1. RightWrite

    RightWrite Active Member

    Feb 17, 2018
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    Which is more important with Mysteries, method of solving the puzzle or the content of the puzzle?

    Discussion in 'Plot Development' started by RightWrite, Nov 23, 2019.

    I understand that one of the hallmark characteristics of the mystery genre is the feeling of gratification derived by the reader when he or she solves the puzzle before the detective does. But, in my opinion, it is equally important to avoid making the mystery novel too involved, convoluted, dense, and complicated, e.g. having too many suspects or too many relationships between them, too many interrelated clues or red herrings, and making the crime details too technical or specialized that the reader is not able to piece together the clues and solve the crime.

    Having said this, I believe that it is more important to highlight and exemplify the methods of logic involved in solving a crime or puzzle rather than taxing the reader with a dense, convoluted puzzle. Doing this would be much more enjoyable for the reader, in my opinion. In other words, having a relatively simpler plot and story line is sufficient as long as the reader gains enjoyment in using the logical thinking process in solving the crime. The Double Clue by Agatha Christie is an example of this.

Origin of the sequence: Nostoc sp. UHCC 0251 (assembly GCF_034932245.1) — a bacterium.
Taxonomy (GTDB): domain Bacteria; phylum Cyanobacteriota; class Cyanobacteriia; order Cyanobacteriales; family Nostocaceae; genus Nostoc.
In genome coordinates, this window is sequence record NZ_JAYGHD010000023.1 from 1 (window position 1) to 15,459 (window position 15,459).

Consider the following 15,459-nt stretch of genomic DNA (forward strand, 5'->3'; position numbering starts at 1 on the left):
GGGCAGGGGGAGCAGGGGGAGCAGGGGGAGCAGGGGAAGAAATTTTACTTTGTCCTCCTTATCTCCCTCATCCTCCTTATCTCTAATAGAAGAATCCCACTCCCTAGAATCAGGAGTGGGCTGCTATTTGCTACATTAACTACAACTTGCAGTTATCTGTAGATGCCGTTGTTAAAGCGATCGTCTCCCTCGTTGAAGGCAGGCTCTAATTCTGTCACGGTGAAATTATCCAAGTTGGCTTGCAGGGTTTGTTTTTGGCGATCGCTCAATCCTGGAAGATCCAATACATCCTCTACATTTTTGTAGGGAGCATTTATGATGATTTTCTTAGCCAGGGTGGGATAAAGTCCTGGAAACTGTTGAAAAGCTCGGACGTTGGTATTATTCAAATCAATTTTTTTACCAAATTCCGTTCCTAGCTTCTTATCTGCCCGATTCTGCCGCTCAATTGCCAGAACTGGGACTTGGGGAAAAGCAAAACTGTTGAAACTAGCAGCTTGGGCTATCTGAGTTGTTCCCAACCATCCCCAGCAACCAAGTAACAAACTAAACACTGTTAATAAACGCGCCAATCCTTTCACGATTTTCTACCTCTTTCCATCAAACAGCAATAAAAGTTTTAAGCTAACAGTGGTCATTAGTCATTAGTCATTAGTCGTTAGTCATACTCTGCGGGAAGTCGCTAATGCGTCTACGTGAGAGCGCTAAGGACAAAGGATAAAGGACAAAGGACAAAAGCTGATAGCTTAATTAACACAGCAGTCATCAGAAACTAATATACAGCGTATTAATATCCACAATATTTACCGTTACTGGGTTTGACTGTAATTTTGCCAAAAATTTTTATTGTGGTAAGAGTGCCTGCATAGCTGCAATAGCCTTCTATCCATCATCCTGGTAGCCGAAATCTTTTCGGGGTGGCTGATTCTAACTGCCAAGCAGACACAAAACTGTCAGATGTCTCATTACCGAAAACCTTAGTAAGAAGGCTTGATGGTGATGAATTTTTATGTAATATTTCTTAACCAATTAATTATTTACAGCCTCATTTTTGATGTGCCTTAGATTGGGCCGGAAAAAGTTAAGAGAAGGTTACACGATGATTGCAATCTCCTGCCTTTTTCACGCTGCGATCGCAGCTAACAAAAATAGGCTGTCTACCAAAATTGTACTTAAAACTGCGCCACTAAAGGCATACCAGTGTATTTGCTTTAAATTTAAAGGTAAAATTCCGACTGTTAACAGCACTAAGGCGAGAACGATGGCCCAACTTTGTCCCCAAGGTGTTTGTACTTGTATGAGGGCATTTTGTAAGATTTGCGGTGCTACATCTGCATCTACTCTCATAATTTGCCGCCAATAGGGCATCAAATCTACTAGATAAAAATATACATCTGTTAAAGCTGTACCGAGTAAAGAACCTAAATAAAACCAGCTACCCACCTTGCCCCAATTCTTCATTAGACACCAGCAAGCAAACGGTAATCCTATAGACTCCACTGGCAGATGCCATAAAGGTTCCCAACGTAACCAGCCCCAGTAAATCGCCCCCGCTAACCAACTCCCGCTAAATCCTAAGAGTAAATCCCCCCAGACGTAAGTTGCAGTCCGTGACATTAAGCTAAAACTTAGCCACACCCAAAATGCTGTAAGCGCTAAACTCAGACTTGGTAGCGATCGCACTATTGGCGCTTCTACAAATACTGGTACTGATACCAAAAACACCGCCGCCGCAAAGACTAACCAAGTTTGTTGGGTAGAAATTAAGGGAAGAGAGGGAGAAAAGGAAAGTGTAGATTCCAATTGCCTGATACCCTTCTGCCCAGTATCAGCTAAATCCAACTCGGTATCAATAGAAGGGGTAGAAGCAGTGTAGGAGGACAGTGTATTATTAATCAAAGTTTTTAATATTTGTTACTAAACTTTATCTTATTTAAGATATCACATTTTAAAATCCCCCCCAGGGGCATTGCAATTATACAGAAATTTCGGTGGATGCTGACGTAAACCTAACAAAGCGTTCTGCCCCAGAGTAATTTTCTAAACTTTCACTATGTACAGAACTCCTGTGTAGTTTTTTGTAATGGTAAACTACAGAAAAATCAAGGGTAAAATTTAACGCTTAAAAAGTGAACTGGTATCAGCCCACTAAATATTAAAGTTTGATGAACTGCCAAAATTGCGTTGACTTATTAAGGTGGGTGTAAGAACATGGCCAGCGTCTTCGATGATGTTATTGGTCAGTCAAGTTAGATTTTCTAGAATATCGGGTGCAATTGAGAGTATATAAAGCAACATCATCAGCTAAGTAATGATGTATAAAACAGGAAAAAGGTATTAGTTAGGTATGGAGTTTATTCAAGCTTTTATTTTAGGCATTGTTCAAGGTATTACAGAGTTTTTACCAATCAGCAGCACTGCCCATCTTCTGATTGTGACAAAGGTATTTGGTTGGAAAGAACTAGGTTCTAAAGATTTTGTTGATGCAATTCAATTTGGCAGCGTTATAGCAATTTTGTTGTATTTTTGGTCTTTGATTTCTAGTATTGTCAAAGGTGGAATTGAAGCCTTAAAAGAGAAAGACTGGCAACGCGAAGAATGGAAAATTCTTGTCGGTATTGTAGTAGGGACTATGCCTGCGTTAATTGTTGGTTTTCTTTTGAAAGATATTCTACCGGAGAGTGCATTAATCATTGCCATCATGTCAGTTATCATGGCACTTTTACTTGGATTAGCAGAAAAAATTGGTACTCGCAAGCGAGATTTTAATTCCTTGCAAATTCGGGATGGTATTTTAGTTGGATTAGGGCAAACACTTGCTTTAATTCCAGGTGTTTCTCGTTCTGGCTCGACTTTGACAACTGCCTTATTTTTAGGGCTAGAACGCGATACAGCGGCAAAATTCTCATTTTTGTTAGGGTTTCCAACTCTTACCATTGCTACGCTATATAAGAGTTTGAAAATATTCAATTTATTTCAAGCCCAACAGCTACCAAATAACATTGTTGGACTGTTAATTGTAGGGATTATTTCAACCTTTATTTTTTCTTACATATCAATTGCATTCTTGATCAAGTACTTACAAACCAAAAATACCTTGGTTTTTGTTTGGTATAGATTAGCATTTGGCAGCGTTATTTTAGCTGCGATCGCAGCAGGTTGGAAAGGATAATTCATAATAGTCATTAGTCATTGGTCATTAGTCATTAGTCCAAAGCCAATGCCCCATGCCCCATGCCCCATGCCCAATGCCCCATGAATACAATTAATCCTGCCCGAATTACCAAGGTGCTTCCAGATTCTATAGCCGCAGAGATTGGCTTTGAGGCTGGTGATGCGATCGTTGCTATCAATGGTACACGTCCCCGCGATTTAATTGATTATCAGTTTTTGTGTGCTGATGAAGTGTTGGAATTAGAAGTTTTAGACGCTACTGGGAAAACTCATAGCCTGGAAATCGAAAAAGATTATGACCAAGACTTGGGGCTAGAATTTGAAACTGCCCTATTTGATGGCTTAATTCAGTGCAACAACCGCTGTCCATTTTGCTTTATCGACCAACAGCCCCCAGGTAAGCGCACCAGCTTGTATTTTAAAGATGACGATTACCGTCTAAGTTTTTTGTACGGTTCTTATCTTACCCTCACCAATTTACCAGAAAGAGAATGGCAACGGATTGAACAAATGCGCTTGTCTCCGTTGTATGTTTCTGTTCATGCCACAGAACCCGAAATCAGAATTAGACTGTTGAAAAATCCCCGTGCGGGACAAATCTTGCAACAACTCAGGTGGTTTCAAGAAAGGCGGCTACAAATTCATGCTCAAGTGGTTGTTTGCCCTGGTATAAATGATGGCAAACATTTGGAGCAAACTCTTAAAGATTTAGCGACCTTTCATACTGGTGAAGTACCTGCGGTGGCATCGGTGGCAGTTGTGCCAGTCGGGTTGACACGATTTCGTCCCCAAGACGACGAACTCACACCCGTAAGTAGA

Sometimes, mystery genre authors will try to make the puzzle too convoluted in order to avoid coming across to the reader as lacking sophistication. I'm not saying all mystery novelists do this. But, I believe that it's more prudent, wise and effective to take the approach of showcasing the methods of logic in solving a puzzle rather than taxing the reader with a very dense, convoluted content for that puzzle.

    What is your opinion on this? Should the author focus on developing a strong set of logical methods with which the crime is solved or focus on making the story more dense? Or a balance?
    Last edited: Nov 23, 2019
  2. N.Scott

    N.Scott Active Member

    Sep 8, 2019
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    I always think there's a resemblance between mystery novels and magic performance, the puzzle/trick doesn't have to be complicated, but rather, it's how and what you lead the reader to force on. As far as I concert, any audience could be a secret assistant and they bring their own card to the guess-what-I-got trick, but if you make a big deal about how you choose that audience you can get away with it every time. Probably not a good example, but you get the idea. In conclusion, to me, it's all about the secrets, what is it that everyone try to hide, and why they hide it.
    To adjust your question, personly I don't like it when things get too logical or technical, you know what they say, fool me once, shame on you, fool me twice, take the money.
    Last edited: Nov 23, 2019

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